Berberine (which I wrote about here) is a herbal supplement obtained from a number of different plants, which Chinese medicine has used for perhaps thousands of years. Its physiological mechanism most resembles metformin, the world’s most prescribed diabetes drug. It lowers blood glucose, activates AMPK, and does a seemingly endless number of other beneficial things. And berberine may reduce cardiovascular risk.
Endothelial cells are those cells that line arteries and are very important for cardiovascular health. When the cells lining arteries don’t function well, this is known as endothelial dysfunction.
“The vascular endothelium, which regulates the passage of macromolecules and circulating cells from blood to tissues, is a major target of oxidative stress, playing a critical role in the pathophysiology of several vascular diseases and disorders.”
Vascular endothelial cells have a finite lifespan and can enter a state of senescence and promote atherosclerosis. Maintaining youthful and healthy endothelial cells in the lining of arteries is essential for cardiovascular health.
Older or senescent endothelial cells produce lower amounts of nitric oxide, the important signaling molecule that inititates the relaxation of blood vessels and keeps them youthful.
So how do we keep our arteries youthful?
Berberine increases the production of nitric oxide, which in turn plays a key role in the regulation of endothelial progenitor cells (EPCs). These cells mature and replace older endothelial cells, ensuring the arteries stay flexible and youthful.
Researchers took a look at the effect of berberine on EPCs: Berberine-Induced Upregulation of Circulating Endothelial Progenitor Cells Is Related to Nitric Oxide Production in Healthy Subjects.
First, what I liked about this study. It was done in humans, so we know that this works and not just in rats or mice. Second, berberine is not well-absorbed into the circulation. I’ve seen a number of studies in which berberine was injected at high doses into rats or mice, and I doubt we can meaningfully extrapolate those results to humans taking oral doses. This study used healthy people taking berberine orally.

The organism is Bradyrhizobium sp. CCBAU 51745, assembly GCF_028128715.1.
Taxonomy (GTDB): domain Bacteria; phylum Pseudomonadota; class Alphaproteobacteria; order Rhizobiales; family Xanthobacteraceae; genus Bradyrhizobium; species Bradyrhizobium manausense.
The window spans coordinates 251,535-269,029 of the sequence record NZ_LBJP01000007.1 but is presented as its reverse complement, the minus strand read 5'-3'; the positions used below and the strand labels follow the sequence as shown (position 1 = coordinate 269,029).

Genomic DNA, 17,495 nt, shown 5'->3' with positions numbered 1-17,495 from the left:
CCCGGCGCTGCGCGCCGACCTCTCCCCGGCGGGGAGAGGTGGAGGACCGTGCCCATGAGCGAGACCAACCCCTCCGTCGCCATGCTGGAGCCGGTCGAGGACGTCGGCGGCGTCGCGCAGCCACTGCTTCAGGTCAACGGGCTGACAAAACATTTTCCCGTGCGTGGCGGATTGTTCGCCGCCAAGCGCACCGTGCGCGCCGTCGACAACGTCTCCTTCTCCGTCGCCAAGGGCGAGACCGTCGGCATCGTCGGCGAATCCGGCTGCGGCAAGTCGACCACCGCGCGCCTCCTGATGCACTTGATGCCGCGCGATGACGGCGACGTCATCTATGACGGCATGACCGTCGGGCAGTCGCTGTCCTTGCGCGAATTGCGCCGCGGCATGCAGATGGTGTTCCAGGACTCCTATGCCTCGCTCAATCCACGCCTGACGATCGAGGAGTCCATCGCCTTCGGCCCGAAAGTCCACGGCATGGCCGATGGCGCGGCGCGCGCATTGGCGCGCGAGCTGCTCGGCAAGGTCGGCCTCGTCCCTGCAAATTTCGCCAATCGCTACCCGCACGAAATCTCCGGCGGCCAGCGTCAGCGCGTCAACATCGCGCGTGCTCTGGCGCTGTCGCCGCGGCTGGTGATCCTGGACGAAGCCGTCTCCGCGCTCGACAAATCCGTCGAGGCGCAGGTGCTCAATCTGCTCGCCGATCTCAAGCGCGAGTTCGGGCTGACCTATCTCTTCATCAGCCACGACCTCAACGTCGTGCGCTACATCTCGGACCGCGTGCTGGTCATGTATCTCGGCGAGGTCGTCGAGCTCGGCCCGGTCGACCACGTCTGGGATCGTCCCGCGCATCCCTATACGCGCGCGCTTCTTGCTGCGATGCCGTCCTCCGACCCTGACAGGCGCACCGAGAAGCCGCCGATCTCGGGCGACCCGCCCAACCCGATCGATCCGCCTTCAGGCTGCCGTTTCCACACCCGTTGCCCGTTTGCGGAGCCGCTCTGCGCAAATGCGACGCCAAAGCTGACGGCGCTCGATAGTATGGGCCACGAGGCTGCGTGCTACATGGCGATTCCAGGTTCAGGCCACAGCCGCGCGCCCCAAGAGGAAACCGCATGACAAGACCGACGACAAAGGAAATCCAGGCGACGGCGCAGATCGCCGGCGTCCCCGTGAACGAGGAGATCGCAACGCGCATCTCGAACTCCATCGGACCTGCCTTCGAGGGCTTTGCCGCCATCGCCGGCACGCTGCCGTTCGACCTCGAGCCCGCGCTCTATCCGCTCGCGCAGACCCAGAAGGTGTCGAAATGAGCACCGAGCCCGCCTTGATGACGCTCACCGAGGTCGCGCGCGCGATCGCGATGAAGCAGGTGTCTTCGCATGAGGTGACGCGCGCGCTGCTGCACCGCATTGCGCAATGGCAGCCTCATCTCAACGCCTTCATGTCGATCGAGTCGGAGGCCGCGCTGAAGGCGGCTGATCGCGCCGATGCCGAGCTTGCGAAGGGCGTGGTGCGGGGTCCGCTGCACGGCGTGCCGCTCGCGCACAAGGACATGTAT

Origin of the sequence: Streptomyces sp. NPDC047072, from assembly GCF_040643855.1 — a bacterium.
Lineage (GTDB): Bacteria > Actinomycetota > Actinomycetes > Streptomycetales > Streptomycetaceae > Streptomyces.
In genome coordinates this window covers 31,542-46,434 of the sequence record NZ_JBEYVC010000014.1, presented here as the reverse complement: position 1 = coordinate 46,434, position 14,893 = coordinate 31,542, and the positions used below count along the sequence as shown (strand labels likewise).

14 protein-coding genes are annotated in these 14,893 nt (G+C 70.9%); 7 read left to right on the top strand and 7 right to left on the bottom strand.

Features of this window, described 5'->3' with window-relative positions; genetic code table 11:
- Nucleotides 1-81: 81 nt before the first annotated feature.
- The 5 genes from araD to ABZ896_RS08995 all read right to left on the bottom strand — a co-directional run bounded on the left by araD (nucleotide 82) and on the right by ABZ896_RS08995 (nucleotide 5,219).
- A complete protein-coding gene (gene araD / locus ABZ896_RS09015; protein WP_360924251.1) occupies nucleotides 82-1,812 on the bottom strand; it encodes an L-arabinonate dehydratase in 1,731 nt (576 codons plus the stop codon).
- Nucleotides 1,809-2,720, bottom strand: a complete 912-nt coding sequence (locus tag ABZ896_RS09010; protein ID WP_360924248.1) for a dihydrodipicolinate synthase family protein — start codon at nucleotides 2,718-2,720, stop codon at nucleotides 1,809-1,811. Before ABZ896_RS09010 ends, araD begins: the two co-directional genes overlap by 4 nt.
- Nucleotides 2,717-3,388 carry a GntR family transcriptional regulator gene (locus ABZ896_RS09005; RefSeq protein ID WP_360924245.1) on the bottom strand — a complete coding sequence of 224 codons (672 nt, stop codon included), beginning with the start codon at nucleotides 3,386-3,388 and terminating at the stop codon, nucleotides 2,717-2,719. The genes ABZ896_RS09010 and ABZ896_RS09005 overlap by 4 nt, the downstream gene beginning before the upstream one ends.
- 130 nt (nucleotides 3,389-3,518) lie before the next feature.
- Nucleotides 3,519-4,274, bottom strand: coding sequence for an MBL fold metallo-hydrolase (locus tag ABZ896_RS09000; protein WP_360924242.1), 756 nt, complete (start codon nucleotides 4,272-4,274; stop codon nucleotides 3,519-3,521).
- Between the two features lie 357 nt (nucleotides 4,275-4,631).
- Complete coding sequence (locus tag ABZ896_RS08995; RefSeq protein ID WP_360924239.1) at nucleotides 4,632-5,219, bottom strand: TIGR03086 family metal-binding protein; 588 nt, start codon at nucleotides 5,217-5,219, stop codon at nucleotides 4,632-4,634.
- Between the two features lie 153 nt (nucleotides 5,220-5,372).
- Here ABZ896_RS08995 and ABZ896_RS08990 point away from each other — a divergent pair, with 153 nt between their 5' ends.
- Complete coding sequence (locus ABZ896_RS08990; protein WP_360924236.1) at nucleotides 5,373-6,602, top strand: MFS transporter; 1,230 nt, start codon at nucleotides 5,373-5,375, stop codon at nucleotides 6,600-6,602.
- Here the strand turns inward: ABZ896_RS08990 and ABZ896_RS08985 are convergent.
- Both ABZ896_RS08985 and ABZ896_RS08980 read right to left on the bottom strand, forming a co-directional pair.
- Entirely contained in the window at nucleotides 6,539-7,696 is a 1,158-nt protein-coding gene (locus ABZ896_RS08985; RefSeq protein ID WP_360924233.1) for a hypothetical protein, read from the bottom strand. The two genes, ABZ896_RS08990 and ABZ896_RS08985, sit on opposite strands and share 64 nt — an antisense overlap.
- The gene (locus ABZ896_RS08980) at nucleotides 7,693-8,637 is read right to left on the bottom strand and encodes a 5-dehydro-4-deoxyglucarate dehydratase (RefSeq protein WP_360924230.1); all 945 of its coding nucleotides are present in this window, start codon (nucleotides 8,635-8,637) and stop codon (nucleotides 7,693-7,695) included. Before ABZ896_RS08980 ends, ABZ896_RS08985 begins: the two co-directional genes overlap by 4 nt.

The subjects were 20 healthy people, average age 54, with no cardiovascular disease and taking no medication. They took 400 mg of berberine 3 times a day for 30 days. Then they looked at EPCs, as well as their activity, and the level of nitric oxide in the blood.
Berberine therapy resulted in a dramatic increase in EPCs. See chart below.
The number of EPCs rose 50%.
Results for proliferative, adhesive, and migratory activity of EPCs were similar.
Also, blood glucose, LDL cholesterol, and blood pressure all declined.
The researchers found that EPC numbers and activity were strongly correlated with increased nitric oxide in blood, so that may be how berberine works to promote EPCs.
As noted, EPCs are strongly and negatively correlated with cardiovascular risk. An article in the New England Journal of Medicine tells the story: Circulating Endothelial Progenitor Cells, Vascular Function, and Cardiovascular Risk.
“…endothelial progenitor cells may provide a circulating pool of cells that could form a cellular patch at the site of denuding injury or serve as a cellular reservoir to replace dysfunctional endothelium…
To test this hypothesis, we measured the activity of endothelial progenitor cells in relation to cardiovascular risk factors and endothelial function in a group of healthy volunteers. These subjects had no symptoms associated with atherosclerosis or active ischemia.”
For the result, see chart below.
“The nature and size of our study do not permit us to determine whether low levels of endothelial progenitor cells can accurately predict subsequent cardiovascular events… Establishing a definitive cause-and-effect relation requires studies in which the levels of endothelial progenitor cells are experimentally manipulated and the biologic or therapeutic effects assessed. Rather, we believe our data suggest that circulating endothelial progenitor cells have a role in vascular homeostasis. We further speculate, but cannot prove, that continuous risk-factor–induced injury may lead to the eventual depletion of circulating endothelial progenitor cells. Interestingly, recent studies in animals have suggested that the exhaustion of stem cells may be an important determinant of a number of age-related conditions. Future studies will therefore be needed to determine whether this postulated risk-factor–induced exhaustion of circulating endothelial progenitor cells is a factor in the pathogenesis of cardiovascular disease.”
While the effect of berberine appears important, we can only say that the number and activity of EPCs is associated with lower cardiovascular risk. That seems important enough. Berberine’s additional actions on blood glucose, LDL, and blood pressure certainly seem to substantiate that.
You can read a review of the metabolic and cardiovascular effects of berberine here.